Kingsbury disappointed he won't get his QB competition
After the transfers of Baker Mayfield and Michael Brewer, Texas Tech coach Kliff Kingsbury only has Davis Webb as of now to compete for the starting job.
Kirby Lee / USA TODAY Sports
By David Ubben
DALLAS - Texas Tech quarterback Michael Brewer got his first real action of 2013 late in the season finale. He completed 7-of-8 passes for 65 yards and a touchdown, offering a bright sign for the program's future in the regular season finale.
The month leading up to the Holiday Bowl and the spring and fall camps before the 2014 season figured to have one of the Big 12's most competitive and high-quality quarterback competitions between Brewer, the presumed starter in 2013 before his season was derailed by a back injury, and true freshmen Baker Mayfield and Davis Webb, who traded off starting quarterback duties throughout the season after Brewer's injury.
Just a few months later, only Webb remains.
"It's an interesting deal that we have going on," Kingsbury said Thursday afternoon in downtown Dallas before an alumni event celebrating the 2014 recruiting class.
Mayfield, a walk-on who began the season as the starting quarterback and threw for 2,315 yards and 12 touchdowns, announced plans to transfer in mid-December. He eventually chose to walk on at Oklahoma and will have to sit out the 2014 season after losing an NCAA appeal.
A month later, after the bowl game, Brewer followed suit. He plans to stay at Texas Tech and earn his degree during the spring semester and transfer. He will be eligible to play immediately as long as he enrolls at a university that offers a graduate program that Texas Tech does not, per NCAA rules.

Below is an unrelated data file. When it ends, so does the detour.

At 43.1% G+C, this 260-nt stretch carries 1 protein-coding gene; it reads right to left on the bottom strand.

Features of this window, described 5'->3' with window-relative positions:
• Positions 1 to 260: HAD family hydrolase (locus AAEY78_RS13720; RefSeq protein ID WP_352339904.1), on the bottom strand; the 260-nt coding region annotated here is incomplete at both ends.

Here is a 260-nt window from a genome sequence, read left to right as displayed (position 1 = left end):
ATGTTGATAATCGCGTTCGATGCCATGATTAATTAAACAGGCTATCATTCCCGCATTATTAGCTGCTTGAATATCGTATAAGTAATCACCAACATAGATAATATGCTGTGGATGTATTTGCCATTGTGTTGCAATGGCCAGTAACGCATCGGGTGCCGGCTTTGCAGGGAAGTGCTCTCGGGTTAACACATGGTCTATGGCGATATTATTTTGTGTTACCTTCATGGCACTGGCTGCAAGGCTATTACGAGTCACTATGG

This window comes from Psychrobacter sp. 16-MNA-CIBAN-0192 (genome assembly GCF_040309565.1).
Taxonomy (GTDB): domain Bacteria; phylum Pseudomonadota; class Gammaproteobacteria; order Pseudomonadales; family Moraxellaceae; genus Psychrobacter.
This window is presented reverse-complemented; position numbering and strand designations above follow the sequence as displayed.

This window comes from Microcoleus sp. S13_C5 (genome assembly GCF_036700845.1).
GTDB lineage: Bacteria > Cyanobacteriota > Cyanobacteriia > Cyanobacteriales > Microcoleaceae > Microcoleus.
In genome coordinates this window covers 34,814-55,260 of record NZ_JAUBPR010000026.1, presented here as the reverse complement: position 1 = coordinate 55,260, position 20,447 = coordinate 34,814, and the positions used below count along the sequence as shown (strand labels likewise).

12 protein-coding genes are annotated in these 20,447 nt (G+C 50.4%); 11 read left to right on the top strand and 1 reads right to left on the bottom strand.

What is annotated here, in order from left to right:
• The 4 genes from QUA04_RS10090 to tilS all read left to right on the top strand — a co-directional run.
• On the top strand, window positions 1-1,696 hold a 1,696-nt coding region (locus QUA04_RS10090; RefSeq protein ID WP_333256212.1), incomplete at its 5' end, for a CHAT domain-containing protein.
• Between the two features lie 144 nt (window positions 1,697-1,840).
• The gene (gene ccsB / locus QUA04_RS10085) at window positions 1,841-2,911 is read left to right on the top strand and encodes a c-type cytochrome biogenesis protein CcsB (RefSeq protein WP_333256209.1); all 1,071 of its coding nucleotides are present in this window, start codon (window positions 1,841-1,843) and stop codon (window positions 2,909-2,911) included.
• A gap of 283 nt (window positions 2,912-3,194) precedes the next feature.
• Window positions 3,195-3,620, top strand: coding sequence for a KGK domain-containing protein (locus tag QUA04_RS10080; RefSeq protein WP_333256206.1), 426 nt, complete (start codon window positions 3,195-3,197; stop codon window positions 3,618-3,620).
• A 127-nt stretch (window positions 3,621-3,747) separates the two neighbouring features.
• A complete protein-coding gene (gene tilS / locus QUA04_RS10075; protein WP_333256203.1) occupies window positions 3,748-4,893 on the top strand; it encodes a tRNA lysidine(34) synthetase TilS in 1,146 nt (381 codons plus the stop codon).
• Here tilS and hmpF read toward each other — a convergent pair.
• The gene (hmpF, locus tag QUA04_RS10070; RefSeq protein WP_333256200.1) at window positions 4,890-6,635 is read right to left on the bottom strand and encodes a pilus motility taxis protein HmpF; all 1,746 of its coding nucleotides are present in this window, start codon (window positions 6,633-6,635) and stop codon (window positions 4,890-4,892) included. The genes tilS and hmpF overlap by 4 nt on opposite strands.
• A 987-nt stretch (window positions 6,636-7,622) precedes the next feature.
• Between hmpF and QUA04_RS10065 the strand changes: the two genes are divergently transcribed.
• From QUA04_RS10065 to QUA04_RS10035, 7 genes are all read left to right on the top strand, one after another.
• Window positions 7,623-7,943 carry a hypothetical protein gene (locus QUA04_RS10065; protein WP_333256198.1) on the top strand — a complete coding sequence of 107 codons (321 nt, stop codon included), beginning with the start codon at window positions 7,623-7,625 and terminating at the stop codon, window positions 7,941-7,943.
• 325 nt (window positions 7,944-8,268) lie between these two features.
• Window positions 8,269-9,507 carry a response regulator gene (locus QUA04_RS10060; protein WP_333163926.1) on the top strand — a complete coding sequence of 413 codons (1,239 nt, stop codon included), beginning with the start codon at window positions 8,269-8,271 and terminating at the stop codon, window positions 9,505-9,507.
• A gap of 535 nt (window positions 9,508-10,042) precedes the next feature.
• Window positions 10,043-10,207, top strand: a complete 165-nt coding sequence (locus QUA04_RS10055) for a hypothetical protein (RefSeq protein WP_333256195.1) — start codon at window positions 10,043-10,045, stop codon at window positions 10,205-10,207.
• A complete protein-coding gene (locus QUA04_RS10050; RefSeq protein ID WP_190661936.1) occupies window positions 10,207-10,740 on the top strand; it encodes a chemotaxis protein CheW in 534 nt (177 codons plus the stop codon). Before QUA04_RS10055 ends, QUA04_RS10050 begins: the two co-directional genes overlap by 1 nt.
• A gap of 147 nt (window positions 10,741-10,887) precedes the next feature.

"I knew the nature of the game in this day and age, that kids, if they're not playing right away usually want to make a move, especially that position," Kingsbury said, "but to see them both go and not have a spring competition was pretty surprising to me."
In a January interview with ESPN.com, Mayfield said there was "no communication" between him and Kingsbury after he was injured in Week 5 against Kansas and didn't reclaim his starting position from Webb once he was healthy.
He also said he had "no idea what was going on" after he began splitting second-team reps in practices leading up to the bowl game after starting on Thanksgiving against Texas and said he'd "had enough."
Kingsbury declined to go into detail on any response to Mayfield's comments, but said he wished him the best and hoped it worked out for him at Oklahoma.
"My relationship with Baker was great the entire year. I started him for a reason, because I had a lot of faith in him and enjoyed the type of player he was and the type of man he was," Kingsbury said. "I take a lot of pride in coaching that position and the type of relationship I've built with those kinds of guys over the years, so yeah, I guess things happen and you just move on."
Asked what he learned after the fallout from his quarterbacks' exit, Kingsbury mentioned communication.
"I think you just don't take things for granted, and each quarterback's different, so you've got to handle each one differently and make sure they understand where you're at and leave no stone unturned in your communication when you talk to those guys," he said.
Brewer's exit leaves Texas Tech with Webb as its only scholarship quarterback on the roster for spring practice. New signee Patrick Mahomes, the nation's No. 20 quarterback, is expected to arrive in the summer, but even he could choose to pursue a baseball career after the MLB Draft this summer, rather than enroll at Texas Tech.
Kingsbury won't get the quarterback competition he envisioned, but will work with Webb in the spring and fall to limit the big mistakes that came with asking a true freshman to run his offense for much of the conference season.
"I had great relationships with both those kids and wish them the best, but they wanted to make a move, so what can you do at that point?" Kingsbury said. "You go with the guy you got, and then we're going to bring in Patrick and get him coached up and go from there."